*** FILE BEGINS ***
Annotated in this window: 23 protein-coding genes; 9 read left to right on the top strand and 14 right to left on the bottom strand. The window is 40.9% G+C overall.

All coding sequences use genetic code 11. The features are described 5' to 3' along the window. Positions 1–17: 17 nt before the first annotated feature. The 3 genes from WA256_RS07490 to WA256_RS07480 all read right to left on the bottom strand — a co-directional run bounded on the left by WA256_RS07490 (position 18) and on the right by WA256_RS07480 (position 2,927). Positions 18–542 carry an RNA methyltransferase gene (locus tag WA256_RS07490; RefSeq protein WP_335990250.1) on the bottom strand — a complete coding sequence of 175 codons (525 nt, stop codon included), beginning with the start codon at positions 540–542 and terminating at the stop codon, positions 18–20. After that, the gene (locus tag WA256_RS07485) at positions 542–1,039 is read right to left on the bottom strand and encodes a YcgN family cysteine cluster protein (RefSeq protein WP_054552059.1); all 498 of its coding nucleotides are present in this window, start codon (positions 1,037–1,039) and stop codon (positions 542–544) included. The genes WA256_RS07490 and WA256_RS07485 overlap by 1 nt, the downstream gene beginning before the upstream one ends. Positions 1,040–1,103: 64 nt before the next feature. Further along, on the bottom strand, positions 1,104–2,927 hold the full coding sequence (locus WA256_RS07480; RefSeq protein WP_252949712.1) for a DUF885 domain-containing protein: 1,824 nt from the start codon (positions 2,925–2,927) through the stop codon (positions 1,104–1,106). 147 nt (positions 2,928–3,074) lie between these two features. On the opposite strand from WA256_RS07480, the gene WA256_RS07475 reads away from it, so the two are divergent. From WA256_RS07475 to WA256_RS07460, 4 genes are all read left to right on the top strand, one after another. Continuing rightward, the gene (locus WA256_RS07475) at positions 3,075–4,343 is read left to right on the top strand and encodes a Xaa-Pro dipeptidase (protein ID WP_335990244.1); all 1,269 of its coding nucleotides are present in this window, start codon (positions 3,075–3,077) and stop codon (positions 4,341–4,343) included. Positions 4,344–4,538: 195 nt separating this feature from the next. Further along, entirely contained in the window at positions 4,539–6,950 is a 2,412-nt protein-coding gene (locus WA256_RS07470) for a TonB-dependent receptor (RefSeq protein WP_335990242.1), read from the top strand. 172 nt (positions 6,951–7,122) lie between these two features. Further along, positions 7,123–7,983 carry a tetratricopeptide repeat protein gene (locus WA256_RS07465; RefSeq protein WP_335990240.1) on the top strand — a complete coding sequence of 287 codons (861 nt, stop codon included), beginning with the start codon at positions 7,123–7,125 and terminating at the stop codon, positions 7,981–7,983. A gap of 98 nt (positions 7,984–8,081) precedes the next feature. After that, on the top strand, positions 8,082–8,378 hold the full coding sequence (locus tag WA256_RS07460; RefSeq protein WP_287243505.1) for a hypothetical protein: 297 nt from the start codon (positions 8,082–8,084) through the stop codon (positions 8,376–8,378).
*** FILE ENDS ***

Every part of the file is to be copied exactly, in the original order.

Annotated in this window: 23 protein-coding genes; 9 read left to right on the top strand and 14 right to left on the bottom strand. The window is 40.9% G+C overall.

All coding sequences use genetic code 11. The features are described 5' to 3' along the window. Positions 1–17: 17 nt before the first annotated feature. The 3 genes from WA256_RS07490 to WA256_RS07480 all read right to left on the bottom strand — a co-directional run bounded on the left by WA256_RS07490 (position 18) and on the right by WA256_RS07480 (position 2,927). Positions 18–542 carry an RNA methyltransferase gene (locus tag WA256_RS07490; RefSeq protein WP_335990250.1) on the bottom strand — a complete coding sequence of 175 codons (525 nt, stop codon included), beginning with the start codon at positions 540–542 and terminating at the stop codon, positions 18–20. After that, the gene (locus tag WA256_RS07485) at positions 542–1,039 is read right to left on the bottom strand and encodes a YcgN family cysteine cluster protein (RefSeq protein WP_054552059.1); all 498 of its coding nucleotides are present in this window, start codon (positions 1,037–1,039) and stop codon (positions 542–544) included. The genes WA256_RS07490 and WA256_RS07485 overlap by 1 nt, the downstream gene beginning before the upstream one ends. Positions 1,040–1,103: 64 nt before the next feature. Further along, on the bottom strand, positions 1,104–2,927 hold the full coding sequence (locus WA256_RS07480; RefSeq protein WP_252949712.1) for a DUF885 domain-containing protein: 1,824 nt from the start codon (positions 2,925–2,927) through the stop codon (positions 1,104–1,106). 147 nt (positions 2,928–3,074) lie between these two features. On the opposite strand from WA256_RS07480, the gene WA256_RS07475 reads away from it, so the two are divergent. From WA256_RS07475 to WA256_RS07460, 4 genes are all read left to right on the top strand, one after another. Continuing rightward, the gene (locus WA256_RS07475) at positions 3,075–4,343 is read left to right on the top strand and encodes a Xaa-Pro dipeptidase (protein ID WP_335990244.1); all 1,269 of its coding nucleotides are present in this window, start codon (positions 3,075–3,077) and stop codon (positions 4,341–4,343) included. Positions 4,344–4,538: 195 nt separating this feature from the next. Further along, entirely contained in the window at positions 4,539–6,950 is a 2,412-nt protein-coding gene (locus WA256_RS07470) for a TonB-dependent receptor (RefSeq protein WP_335990242.1), read from the top strand. 172 nt (positions 6,951–7,122) lie between these two features. Further along, positions 7,123–7,983 carry a tetratricopeptide repeat protein gene (locus WA256_RS07465; RefSeq protein WP_335990240.1) on the top strand — a complete coding sequence of 287 codons (861 nt, stop codon included), beginning with the start codon at positions 7,123–7,125 and terminating at the stop codon, positions 7,981–7,983. A gap of 98 nt (positions 7,984–8,081) precedes the next feature. After that, on the top strand, positions 8,082–8,378 hold the full coding sequence (locus tag WA256_RS07460; RefSeq protein WP_287243505.1) for a hypothetical protein: 297 nt from the start codon (positions 8,082–8,084) through the stop codon (positions 8,376–8,378).